Degree Name

Doctor of Philosophy


School of Physics


High dose rate (HDR) brachytherapy is a treatment modality commonly used for the treatment of prostate cancer. In this technique, radiation is emitted from within the prostate, allowing for high doses to be delivered to the prostate whilst still sparing the surrounding organs at risk such as the urethra, bladder, and rectum. However, due to the close proximity of these organs at risk to the prostate, and therefore the radiation source, there is potential that small errors in placement of the source may lead to substantial changes in the delivered dose distribution. Consequently, these errors may lead to significant post-treatment gastrointestinal or genitourinary complications as well as suboptimal biochemical progression free survival.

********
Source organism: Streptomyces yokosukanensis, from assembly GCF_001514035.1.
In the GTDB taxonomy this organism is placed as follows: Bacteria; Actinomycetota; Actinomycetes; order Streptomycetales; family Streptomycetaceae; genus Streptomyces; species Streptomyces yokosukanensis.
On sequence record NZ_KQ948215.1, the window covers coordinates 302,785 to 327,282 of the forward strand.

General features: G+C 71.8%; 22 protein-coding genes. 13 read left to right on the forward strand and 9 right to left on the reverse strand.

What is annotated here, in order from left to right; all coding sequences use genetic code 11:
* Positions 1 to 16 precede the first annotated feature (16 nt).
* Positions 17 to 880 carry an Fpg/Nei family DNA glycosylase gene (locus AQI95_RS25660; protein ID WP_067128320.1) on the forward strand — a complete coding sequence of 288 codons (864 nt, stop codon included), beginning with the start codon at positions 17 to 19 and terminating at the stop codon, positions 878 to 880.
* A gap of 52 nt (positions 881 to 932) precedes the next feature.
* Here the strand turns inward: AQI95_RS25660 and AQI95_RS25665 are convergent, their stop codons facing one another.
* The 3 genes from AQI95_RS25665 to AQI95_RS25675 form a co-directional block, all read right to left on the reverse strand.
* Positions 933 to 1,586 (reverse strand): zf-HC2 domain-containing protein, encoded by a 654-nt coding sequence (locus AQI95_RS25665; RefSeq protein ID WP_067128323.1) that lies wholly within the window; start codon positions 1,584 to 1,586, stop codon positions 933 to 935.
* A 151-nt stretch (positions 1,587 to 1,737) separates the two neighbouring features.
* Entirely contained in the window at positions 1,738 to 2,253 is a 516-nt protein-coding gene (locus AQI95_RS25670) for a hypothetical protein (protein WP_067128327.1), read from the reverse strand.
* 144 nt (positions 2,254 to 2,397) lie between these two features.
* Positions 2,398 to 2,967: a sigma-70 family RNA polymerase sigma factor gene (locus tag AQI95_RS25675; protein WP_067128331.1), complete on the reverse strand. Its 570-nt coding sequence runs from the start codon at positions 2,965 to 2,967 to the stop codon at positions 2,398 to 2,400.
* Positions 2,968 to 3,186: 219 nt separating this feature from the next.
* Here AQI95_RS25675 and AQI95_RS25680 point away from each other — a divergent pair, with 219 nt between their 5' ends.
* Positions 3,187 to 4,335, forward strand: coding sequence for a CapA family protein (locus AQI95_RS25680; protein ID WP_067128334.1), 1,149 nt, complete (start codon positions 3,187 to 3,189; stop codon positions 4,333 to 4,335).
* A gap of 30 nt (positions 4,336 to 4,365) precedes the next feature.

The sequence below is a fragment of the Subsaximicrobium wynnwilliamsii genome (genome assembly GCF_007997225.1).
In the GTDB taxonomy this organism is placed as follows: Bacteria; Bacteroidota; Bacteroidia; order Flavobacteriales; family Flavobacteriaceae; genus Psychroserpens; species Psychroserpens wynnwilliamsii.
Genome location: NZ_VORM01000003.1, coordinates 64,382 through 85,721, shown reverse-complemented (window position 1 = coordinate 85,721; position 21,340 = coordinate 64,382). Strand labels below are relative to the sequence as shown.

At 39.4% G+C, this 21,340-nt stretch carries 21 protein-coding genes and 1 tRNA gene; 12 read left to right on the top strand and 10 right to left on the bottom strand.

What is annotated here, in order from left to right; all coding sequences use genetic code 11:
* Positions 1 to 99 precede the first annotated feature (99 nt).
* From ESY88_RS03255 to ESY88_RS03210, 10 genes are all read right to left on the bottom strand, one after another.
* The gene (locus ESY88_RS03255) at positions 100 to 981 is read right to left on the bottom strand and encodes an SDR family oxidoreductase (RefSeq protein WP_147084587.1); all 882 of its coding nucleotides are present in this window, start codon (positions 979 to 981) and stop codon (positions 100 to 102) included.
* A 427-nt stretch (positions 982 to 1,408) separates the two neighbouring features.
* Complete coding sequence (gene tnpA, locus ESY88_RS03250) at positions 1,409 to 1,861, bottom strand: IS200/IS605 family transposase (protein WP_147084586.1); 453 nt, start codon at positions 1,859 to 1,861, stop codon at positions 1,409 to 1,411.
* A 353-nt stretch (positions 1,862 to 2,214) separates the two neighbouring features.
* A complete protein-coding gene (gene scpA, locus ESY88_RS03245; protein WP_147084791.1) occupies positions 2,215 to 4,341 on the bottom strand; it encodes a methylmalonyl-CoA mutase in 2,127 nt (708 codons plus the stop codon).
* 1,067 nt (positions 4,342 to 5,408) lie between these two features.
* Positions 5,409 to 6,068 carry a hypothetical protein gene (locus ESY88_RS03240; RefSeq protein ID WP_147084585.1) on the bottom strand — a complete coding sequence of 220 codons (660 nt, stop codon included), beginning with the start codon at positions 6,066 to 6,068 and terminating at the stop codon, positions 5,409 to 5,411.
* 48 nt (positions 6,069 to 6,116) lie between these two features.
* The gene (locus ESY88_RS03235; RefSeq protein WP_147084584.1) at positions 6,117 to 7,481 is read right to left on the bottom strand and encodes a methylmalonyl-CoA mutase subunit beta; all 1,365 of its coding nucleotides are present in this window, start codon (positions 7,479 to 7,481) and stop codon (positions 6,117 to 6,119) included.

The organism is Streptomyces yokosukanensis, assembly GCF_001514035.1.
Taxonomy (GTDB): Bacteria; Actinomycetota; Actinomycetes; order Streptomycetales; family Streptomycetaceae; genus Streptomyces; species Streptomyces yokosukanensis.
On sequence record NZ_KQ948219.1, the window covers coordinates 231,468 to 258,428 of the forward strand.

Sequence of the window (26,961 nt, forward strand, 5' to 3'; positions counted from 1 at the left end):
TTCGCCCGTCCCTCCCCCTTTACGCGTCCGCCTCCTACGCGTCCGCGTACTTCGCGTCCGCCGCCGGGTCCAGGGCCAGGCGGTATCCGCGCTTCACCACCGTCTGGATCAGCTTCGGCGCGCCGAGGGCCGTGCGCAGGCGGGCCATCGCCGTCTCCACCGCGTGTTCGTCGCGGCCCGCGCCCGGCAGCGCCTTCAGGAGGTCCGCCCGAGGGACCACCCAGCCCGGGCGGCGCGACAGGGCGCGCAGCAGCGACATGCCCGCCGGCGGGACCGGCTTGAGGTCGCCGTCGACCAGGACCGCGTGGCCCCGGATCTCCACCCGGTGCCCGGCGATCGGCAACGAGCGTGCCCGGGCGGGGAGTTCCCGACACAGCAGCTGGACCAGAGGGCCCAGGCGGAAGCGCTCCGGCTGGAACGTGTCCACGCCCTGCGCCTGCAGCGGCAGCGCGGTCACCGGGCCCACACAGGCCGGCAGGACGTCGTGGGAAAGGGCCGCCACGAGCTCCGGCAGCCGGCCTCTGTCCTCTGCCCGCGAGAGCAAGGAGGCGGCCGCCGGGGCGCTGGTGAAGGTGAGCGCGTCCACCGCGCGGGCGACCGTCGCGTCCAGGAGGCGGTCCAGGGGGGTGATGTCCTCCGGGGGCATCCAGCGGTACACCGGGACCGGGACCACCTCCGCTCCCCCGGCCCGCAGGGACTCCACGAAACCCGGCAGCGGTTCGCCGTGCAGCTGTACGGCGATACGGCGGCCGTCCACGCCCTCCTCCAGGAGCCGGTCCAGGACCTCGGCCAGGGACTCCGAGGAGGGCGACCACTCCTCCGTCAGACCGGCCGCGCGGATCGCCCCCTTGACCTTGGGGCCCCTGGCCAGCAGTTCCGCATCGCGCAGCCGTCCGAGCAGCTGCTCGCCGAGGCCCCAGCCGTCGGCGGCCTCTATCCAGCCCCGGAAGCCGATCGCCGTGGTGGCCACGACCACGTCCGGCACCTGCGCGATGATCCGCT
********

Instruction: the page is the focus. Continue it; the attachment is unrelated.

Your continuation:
Due to the risk of HDR prostate brachytherapy (pBT) mistreatment resulting in significant post-treatment complications, it is essential that all potential risks in the treatment planning and delivery process are identified, and that these risks are minimised. One method of minimising these risks is through the implementation of routine in-vivo treatment verification (IVTV), through either in-vivo dosimetry or in-vivo source tracking.



Unless otherwise indicated, the views expressed in this thesis are those of the author and do not necessarily represent the views of the University of Wollongong.